When Trenton Oldfield, weird and wrongheaded, jumped into the River Thames last Saturday to protest the Cambridge-Oxford Boat Race specifically and elitism in sports generally, he did us all a favor. Not only did he cement his blazing idiocy in sports history, but he re-energized the debate over elitism in sports. And while doing so, gave us hard proof that it’s needed and necessary.

Oldfield, a 35-year-old Australian who lives in London and works for a non-profit, is sort of late to the debate over elitism in sports. And it shouldn’t come as any surprise that the sport of crew is steeped in elitism, or rather rowing’s best and brightest. 

Since 1829, Great Britain’s most famous college-crew race has been gliding along the Thames, luring loads of spectators and, in more recent years, protesters. Usually, protesters are happy fanning their cause with banners, hoping to reach out to a televised network audience and maybe a few spectators. But nobody has yet to make a physical protest that actually halted the race as Oldfield did this Saturday.  

Before the race Oldfield, who loftily compares himself to Emily Davison, the suffragette who died after throwing herself before King George V’s horses in 1913, whipped up a rambling 2,100-word manifesto on his blog, ELITISM LEADS TO TYRANNY. Elitism, he argued, has no place in sports.  He announced plans to disrupt the boat race and Olympics with “€œguerrilla tactics.”€

“€œElitism leads to tyranny? Nonsense. Elitism leads to better boat races.”€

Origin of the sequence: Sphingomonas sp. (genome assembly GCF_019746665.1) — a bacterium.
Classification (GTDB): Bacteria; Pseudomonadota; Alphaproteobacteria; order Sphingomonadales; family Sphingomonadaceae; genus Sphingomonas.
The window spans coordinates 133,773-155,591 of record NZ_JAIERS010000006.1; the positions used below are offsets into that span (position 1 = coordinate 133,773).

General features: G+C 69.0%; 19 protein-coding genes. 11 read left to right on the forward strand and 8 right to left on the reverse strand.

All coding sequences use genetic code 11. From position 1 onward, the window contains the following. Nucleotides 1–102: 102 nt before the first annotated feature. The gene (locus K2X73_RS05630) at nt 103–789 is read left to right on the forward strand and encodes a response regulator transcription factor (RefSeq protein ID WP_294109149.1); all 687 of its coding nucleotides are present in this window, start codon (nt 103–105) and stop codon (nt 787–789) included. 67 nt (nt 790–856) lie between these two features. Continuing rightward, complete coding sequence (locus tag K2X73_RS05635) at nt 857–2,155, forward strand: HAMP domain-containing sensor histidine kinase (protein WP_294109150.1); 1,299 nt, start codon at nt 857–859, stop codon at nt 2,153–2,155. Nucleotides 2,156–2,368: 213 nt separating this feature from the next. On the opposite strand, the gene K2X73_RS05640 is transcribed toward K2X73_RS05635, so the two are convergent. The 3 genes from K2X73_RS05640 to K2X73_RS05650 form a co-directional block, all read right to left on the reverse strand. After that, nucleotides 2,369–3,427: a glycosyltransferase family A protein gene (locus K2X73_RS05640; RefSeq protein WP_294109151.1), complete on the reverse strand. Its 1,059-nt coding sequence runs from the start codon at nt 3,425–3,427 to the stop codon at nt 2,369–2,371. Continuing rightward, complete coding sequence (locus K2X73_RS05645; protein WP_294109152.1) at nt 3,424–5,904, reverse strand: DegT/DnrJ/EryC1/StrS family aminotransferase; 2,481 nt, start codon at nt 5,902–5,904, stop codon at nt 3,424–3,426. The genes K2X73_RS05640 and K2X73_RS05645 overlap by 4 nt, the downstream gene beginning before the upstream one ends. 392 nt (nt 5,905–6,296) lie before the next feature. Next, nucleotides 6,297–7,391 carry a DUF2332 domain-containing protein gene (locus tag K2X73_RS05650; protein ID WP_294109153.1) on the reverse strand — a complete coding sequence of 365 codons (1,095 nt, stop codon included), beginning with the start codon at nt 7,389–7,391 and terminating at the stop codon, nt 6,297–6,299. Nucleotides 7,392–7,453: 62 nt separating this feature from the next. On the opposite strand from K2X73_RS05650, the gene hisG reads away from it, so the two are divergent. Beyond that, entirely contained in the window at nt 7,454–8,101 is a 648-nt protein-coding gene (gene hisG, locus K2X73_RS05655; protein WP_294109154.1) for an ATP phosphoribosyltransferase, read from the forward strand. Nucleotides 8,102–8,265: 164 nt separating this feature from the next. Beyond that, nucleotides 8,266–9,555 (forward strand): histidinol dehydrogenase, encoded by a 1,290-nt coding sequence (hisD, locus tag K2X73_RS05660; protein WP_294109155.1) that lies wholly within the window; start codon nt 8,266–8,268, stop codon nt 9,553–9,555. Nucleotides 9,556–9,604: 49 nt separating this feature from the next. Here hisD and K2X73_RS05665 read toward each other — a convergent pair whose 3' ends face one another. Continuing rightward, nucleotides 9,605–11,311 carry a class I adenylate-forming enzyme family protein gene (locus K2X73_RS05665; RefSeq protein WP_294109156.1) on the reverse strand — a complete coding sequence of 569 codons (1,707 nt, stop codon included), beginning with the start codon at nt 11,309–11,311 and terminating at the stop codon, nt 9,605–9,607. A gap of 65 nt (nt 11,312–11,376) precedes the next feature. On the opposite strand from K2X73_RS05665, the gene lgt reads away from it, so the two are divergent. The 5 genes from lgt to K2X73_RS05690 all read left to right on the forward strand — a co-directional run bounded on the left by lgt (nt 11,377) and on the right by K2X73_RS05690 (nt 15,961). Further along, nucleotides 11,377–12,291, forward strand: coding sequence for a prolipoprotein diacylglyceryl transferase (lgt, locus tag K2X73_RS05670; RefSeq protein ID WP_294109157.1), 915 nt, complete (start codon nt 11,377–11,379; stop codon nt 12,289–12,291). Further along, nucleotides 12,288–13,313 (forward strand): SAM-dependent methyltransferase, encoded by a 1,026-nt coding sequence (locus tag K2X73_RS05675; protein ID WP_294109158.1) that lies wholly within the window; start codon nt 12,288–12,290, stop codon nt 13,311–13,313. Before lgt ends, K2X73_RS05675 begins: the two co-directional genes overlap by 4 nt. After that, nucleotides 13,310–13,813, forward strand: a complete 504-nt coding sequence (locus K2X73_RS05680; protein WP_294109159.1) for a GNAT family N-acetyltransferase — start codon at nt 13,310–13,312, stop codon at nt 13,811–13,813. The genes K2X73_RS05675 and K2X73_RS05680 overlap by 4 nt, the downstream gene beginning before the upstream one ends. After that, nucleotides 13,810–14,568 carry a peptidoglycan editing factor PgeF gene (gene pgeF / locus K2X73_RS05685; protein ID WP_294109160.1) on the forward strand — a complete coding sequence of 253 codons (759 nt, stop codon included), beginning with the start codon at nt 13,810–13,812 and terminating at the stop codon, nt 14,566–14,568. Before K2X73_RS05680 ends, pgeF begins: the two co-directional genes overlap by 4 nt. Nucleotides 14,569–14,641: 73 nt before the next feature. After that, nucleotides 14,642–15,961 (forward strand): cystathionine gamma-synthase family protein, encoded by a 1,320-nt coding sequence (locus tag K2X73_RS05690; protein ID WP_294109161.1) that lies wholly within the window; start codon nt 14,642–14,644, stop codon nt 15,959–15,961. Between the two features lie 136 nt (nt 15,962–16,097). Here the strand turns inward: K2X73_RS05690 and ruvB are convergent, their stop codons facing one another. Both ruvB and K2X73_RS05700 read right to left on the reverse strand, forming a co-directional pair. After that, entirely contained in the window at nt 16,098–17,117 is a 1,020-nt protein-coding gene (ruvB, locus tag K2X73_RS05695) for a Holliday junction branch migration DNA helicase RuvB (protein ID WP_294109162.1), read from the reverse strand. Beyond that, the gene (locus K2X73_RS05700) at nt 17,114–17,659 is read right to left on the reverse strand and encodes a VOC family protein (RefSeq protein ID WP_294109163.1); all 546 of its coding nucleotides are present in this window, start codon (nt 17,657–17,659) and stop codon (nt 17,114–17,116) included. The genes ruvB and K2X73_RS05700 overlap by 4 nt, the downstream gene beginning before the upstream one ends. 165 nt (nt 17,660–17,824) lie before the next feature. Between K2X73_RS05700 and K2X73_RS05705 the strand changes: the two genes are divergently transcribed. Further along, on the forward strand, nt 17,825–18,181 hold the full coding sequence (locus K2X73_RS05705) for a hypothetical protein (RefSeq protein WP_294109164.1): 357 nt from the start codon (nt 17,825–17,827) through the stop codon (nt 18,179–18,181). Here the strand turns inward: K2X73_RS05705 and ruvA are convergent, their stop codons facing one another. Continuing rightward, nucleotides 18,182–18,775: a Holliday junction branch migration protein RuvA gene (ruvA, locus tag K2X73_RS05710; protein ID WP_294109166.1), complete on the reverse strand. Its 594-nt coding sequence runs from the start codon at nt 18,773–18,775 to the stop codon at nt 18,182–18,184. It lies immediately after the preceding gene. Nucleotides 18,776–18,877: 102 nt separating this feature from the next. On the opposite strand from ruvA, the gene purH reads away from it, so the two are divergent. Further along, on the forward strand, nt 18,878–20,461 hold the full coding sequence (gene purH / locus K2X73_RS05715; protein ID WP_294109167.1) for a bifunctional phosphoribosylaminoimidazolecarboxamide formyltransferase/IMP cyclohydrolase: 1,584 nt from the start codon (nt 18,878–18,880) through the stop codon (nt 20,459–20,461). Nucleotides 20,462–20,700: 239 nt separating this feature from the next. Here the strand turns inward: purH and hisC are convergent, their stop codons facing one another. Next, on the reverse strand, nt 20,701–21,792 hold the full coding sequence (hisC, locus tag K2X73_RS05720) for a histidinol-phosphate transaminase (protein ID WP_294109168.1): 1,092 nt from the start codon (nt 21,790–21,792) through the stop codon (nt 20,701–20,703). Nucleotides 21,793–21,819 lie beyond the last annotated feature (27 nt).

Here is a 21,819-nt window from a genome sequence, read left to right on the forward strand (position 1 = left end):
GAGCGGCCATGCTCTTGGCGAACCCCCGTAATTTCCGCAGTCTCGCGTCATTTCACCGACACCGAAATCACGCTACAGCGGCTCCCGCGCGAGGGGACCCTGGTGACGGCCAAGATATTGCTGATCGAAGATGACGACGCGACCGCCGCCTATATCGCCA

He complained in the posting that the banks of the Thames between the more well-heeled districts of Kew and Chiswick, where the race is held, is “€œa site where elitists and those with elitist sympathies have come together”€ and “€œreboot their shared culture together in the public realm.”€ 

As luck would have it, Oldfield himself is a product of an elite British university: the London School of Economics. He also attended Australia’s most exclusive private schools.

Oldfield then goes on to suggest ways his fellow protesters can take down the elitist establishment. He encourages building janitors to set off fire alarms and cut power, urges office workers to “misplace” paperwork and clog email accounts, and for taxi drivers to take passengers the slowest and most expensive routes. He also directs restaurant staff to serve food cold, plumbers to sabotage conservative businesses”€™ toilets, and exterminators to plant infestations in the homes of “elitist sympathizers.”

I’m honestly surprised he has not suggested public flatulence. 

Elitism leads to tyranny? Nonsense. Elitism leads to better boat races. Would we rather have a lazy, mediocre, and unmotivated crew? We want the best. We want dedication. We want a good show. There’s nothing wrong with working hard, long hours to be the best. There is, however, something wrong with marring the culmination of years of hard training to prove a pointless point.

Competition in sports has always been about seeking the absolute best”€”in other words, the elite. But fools such as Oldfield are trying to turn the Greek Olympics into the Special Olympics.

Oldfield stole the competition from the oarsmen on Saturday when, according to one report, he told some spectators, “I just want a bit of quiet today.” Then he proceeded to take off and fold his clothes, hang his jacket on a tree, place his book and cell phone on his clothes, and plunge into the chilly Thames.



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